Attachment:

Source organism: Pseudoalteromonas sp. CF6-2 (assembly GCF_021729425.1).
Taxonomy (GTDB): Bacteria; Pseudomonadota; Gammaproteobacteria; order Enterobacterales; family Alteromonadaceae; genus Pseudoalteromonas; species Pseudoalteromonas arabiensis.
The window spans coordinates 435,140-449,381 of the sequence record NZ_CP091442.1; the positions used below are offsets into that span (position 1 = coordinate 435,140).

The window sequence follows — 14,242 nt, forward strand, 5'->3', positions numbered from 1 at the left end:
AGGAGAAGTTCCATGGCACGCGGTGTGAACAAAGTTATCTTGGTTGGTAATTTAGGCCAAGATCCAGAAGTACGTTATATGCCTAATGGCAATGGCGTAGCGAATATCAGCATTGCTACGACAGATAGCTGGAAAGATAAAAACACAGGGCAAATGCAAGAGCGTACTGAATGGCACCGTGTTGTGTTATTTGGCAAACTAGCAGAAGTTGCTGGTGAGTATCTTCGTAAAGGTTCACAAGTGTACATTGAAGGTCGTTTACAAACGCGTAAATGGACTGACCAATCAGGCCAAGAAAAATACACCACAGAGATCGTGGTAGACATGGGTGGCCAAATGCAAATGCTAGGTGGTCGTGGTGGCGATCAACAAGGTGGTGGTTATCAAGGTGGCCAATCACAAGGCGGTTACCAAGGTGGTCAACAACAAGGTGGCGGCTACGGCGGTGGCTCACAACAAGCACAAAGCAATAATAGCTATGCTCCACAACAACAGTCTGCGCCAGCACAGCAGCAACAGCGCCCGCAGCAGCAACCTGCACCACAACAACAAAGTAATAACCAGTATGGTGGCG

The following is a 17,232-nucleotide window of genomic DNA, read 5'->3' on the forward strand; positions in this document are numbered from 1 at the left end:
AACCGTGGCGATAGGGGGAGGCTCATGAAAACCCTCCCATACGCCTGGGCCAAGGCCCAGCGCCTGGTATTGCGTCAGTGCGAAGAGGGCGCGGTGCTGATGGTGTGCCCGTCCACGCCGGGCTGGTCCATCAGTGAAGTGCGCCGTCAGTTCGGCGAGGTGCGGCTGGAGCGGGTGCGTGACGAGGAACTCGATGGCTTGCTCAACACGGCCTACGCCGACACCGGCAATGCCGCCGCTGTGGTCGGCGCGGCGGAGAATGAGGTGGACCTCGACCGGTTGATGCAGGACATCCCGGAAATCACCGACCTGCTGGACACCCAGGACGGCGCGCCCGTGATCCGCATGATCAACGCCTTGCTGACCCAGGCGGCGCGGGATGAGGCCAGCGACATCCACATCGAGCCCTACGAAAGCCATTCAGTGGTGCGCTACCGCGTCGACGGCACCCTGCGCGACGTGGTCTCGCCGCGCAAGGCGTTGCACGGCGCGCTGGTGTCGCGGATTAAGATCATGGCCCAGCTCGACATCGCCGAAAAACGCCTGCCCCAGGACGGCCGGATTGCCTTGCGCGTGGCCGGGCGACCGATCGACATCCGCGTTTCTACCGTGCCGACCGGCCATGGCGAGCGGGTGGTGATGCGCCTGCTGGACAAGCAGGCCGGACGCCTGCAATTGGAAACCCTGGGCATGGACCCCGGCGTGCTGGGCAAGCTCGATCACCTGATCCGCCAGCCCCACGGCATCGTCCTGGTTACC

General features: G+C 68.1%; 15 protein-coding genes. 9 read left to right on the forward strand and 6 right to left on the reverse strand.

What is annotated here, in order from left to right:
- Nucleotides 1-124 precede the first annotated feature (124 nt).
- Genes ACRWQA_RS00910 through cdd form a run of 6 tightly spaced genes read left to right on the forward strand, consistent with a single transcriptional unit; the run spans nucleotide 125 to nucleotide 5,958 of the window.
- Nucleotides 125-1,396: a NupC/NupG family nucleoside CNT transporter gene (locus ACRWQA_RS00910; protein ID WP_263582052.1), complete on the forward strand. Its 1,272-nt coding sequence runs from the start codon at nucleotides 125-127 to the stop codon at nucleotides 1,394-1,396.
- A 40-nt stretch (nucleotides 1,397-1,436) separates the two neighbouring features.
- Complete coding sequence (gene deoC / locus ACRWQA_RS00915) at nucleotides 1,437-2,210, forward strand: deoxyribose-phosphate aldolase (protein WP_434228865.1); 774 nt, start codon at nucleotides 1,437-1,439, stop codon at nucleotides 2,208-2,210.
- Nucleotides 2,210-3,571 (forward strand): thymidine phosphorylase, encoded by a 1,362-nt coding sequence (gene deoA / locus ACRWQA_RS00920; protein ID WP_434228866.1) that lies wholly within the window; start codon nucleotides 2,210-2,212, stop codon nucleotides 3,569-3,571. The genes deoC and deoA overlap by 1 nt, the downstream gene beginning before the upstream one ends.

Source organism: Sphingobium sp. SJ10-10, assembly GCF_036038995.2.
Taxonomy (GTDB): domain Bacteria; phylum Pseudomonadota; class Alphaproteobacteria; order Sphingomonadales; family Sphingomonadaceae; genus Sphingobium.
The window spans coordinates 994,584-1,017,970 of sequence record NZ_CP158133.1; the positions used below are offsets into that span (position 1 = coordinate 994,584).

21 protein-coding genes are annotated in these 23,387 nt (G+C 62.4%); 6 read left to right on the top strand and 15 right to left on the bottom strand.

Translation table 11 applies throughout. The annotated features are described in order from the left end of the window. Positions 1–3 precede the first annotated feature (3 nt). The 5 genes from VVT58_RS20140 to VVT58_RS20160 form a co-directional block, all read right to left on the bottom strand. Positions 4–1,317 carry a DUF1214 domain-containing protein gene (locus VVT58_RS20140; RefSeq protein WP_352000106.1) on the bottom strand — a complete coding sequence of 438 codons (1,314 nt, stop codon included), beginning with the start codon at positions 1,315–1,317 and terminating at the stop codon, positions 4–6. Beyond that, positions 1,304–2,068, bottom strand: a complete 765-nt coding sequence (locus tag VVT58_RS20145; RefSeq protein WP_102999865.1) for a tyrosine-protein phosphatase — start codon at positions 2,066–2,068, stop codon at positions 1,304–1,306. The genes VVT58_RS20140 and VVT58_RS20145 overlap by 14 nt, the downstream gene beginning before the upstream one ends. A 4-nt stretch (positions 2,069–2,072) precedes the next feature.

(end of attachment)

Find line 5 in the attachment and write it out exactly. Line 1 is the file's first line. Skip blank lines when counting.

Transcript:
AGGAGAAGTTCCATGGCACGCGGTGTGAACAAAGTTATCTTGGTTGGTAATTTAGGCCAAGATCCAGAAGTACGTTATATGCCTAATGGCAATGGCGTAGCGAATATCAGCATTGCTACGACAGATAGCTGGAAAGATAAAAACACAGGGCAAATGCAAGAGCGTACTGAATGGCACCGTGTTGTGTTATTTGGCAAACTAGCAGAAGTTGCTGGTGAGTATCTTCGTAAAGGTTCACAAGTGTACATTGAAGGTCGTTTACAAACGCGTAAATGGACTGACCAATCAGGCCAAGAAAAATACACCACAGAGATCGTGGTAGACATGGGTGGCCAAATGCAAATGCTAGGTGGTCGTGGTGGCGATCAACAAGGTGGTGGTTATCAAGGTGGCCAATCACAAGGCGGTTACCAAGGTGGTCAACAACAAGGTGGCGGCTACGGCGGTGGCTCACAACAAGCACAAAGCAATAATAGCTATGCTCCACAACAACAGTCTGCGCCAGCACAGCAGCAACAGCGCCCGCAGCAGCAACCTGCACCACAACAACAAAGTAATAACCAGTATGGTGGCG